My friend Ryan wrote this as a response to the letter written by Dutch Sheets. Ryan is my friend and he is a stud. He's introduced me a community of haikus and occasionally hooks me up with Starbucks. He's an agnostic that probably studies the Bible more than anyone reading this blog. Anyways, here is a question he asked, and my response.
I really would appreciate more input on this subject, so please discuss it by leaving a comment and then responding to the responses you get. Thanks.
As a non-believer I'm curious as to how to respond to this.
Especially since I am one of those crazy paradoxical non-believers who study the scriptures as much as I can.
I suppose my question, or at least my biggest question, would be in regards to God's judgment and specifically God's judgment for an entire nation.
When looking at the Old Testament, I can see a precedent of God turning his back on, or allowing bad things to happen to the nation of Israel. The minor prophets especially seem to be about this particular subject matter. It is feasible, therefore, that God could also cause judgment to fall upon a modern nation like our own. However, it does seems like the New Testament represents a shift from God dealing with nation states to dealing with the individual.
Each person must account for their own actions.
Each person must come to Jesus themselves for salvation.
So here is my question:
So if an entire nation cannot be saved as a whole, How is it "godly" of God to judge an entire nation?
Especially when one considers that some eight out of ten Americans at least claim Christianity?
Also, how can one tell God's judgment apart from a natural or national disaster. Was 9/11 God's judgment? What about Hurricane Katrina?
Sorry that this response is so long, but as a seeker of truth, I am truly curious.
Initially, I thought answering this question would be easy, but it’s not.
Like you said, it’s simple to understand that God judged in the Old Testament. It’s hard to find nation judging references in the New Testament.
The Greek word for Judge—krino—is used 182 times, but never for nations.
The Greek word for Nations—ethnos—is used 168 times, but not in the context of judgment.
The Greek word for Repentance—metanoia—is never used with the context of nations either.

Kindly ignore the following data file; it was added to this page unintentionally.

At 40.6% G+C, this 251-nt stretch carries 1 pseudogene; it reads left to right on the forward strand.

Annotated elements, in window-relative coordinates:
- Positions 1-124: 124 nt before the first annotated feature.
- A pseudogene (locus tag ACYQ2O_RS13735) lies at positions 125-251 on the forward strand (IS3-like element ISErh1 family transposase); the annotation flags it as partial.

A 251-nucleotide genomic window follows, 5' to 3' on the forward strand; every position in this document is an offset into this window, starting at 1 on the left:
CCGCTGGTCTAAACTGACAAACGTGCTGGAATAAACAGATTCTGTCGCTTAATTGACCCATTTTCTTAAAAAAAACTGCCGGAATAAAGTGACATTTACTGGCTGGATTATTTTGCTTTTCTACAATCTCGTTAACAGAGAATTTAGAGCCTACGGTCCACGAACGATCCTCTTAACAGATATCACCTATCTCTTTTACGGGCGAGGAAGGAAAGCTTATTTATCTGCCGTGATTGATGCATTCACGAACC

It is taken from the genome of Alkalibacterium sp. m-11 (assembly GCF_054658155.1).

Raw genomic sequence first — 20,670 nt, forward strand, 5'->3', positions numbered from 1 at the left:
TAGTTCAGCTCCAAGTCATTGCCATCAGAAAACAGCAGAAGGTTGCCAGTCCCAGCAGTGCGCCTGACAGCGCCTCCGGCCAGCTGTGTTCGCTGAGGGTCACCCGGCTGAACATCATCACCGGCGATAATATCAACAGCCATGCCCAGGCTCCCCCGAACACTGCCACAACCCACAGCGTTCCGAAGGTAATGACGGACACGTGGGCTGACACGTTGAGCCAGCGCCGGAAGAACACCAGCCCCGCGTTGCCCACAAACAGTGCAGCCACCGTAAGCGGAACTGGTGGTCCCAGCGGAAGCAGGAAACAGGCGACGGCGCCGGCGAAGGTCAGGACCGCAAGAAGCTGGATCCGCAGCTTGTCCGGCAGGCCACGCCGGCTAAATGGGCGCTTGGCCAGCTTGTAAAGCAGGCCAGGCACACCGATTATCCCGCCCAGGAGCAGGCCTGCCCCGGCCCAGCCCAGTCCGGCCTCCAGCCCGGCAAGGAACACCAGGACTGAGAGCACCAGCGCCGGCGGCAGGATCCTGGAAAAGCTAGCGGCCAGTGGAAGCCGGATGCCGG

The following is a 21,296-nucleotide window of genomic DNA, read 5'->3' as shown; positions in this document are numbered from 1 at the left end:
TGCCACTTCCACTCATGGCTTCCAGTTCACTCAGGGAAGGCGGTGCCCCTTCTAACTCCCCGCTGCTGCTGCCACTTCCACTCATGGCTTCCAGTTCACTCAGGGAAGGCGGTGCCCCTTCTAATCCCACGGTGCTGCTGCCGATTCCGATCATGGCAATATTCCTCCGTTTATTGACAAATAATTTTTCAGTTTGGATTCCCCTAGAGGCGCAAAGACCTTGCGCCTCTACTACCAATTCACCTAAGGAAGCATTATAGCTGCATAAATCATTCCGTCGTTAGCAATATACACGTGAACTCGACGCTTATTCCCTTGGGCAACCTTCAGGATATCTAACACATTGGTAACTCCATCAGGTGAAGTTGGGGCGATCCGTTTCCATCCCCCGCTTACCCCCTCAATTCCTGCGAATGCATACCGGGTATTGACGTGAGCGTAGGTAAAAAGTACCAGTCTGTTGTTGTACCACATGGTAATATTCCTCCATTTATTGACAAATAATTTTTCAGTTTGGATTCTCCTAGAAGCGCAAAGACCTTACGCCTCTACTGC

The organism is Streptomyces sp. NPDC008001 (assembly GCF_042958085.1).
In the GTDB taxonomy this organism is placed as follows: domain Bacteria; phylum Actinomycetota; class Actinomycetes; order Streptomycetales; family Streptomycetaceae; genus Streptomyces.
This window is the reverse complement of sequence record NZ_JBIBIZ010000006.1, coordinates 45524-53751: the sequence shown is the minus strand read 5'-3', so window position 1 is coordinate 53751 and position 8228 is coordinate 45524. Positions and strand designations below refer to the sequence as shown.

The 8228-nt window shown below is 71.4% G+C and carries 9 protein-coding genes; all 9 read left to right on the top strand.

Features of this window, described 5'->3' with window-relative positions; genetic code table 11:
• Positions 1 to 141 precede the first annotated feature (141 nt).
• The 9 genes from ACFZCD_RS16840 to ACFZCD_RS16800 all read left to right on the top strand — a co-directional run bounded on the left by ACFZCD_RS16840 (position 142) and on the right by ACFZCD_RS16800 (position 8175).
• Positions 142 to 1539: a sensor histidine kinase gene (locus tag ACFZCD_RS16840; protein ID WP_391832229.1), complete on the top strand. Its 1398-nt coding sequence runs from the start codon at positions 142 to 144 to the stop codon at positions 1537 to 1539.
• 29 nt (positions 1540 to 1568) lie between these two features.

Like you said, again, this makes it seem that God judges individuals, not nations.
“All the nations will be gathered before him, and he will separate the people one from another as a shepherd separates the sheep from the goats.”
If this true, then the opposite exists—it is impossible for God to bless America.
I may be wrong in this, but this also negates any collective purpose of and for a nation—American has no God given destiny.
This is assuming we are talking about church age, too. In Revelation, nations are getting judged all over the place. Even before Revelation, Luke 21:23-25 alludes to this,
“There will be great distress in the land and wrath against this people. They will fall by the sword and will be taken as prisoners to all the nations. Jerusalem will be trampled on by the Gentiles until the times of the Gentiles are fulfilled. There will be signs in the sun, moon and stars. On the earth, nations will be in anguish and perplexity at the roaring and tossing of the sea.”
“And the leaves of the tree are for the healing of the nations.”
There are many allusions to collective national consequences, but even these verses might not seem strong enough because they aren't directly dealing with a wrathful God, but a wrathful people (the Gentiles may have a purpose against the collective Jerusalem, not God).
If God was to judge a nation in the New Testamentt, we probably would have seen Paul talk about this in terms of the ongoing persecution and slavery present in the nation. We, however, do not see this.
I’m kind of rambling and figuring out what I believe as I write this. Honestly, it seems logical to me that God judges nations since it was a prevailing theme in the old testament. Still, I don’t accept that God does not judge collective groups of people, considering His treatment, warning and guiding of the Church for the collective goal of having a “pure and spotless Bride.”
How do you reconcile the individual’s purpose vs. collective purpose in light of Revelation and the Church?